The head of Vermont Law School's storied environmental law program has resigned as the school undergoes "restructuring" to overcome financial problems.
David Mears, who directs the school's Environmental Law Center, told E&E News yesterday he'll exit at month's end.
"I'm leaving because I want to pursue other opportunities," he said in a telephone interview. "I'm looking forward for a chance to move back into working in public policy or environmental advocacy, work that I love."
He added, "It's been a joy to be able to train law students and future environmental leaders as they kind of get the tools to go out and make a difference."
Mears has been at Vermont Law School since 2005, except for a four-year stint as commissioner of the Vermont Department of Environmental Conservation under Gov. Peter Shumlin (D). He previously directed the school's Environmental and Natural Resources Law Clinic, where he worked with law students to help individuals and nonprofit organizations on environmental legal matters and conservation projects.
He has also held positions in Texas' state government and was a trial attorney for the Department of Justice.
Vermont Law School named Mears director of the environmental law program in August 2017 to replace Melissa Scanlan, who went on to direct the New Economy Law Center, which she co-founded at the law school in 2015.
Mears said he returned to the school because of "a deep, shared sense of commitment to using our democratic processes and rule of law and good public policymaking strategy and tools to solve environmental problems."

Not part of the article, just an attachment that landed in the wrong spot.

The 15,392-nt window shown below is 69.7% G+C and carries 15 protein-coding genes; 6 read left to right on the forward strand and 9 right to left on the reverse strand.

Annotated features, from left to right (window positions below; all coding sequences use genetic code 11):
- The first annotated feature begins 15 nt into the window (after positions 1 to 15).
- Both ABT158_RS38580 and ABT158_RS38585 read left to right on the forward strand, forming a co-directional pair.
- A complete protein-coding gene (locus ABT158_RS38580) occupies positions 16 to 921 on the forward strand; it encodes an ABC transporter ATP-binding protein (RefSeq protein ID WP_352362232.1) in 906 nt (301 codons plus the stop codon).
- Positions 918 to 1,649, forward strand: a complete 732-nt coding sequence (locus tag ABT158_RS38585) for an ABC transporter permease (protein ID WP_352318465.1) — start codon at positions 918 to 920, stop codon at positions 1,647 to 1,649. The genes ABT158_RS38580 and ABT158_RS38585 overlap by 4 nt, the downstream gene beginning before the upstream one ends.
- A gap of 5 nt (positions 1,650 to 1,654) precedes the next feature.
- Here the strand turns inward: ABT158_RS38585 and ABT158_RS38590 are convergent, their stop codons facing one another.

Founded in 1972 and tucked into the hills of South Royalton, Vt., Vermont Law School has topped the U.S. News & World Report list of the best environmental law programs for 10 years running. It's been the top program 20 times in the past 28 years.
"There's really just a diverse set of backgrounds and perspectives among the faculty here, and the programs have grown up to be really fascinating," Mears said. "It's hard to be a law student and a master's student at Vermont Law School and not come away with some real skills and interest in trying to engage in environmental public policy."
But like other independent law schools, Vermont Law has struggled financially in recent years. As with other schools that derive the bulk of their funding from tuition, VLS has had to contend with dropping enrollment levels and fewer job opportunities for students after school.
The school went through a round of layoffs and buyouts in 2013 as its operating revenue fell and enrollment declined. New enrollees in the law program plummeted by 45 percent from 2009 to 2013, according to research by Moody's Investors Service.
Moody's downgraded the school's bond rating in 2014, saying the downgrade reflected "continued substantial declines in JD enrollment given reduced national demand, expectations for lower net tuition revenue that will pressure cash flow and debt service coverage, and modest projected headroom on a financial covenant that may require an extraordinary release of net assets to remain compliant in the near term."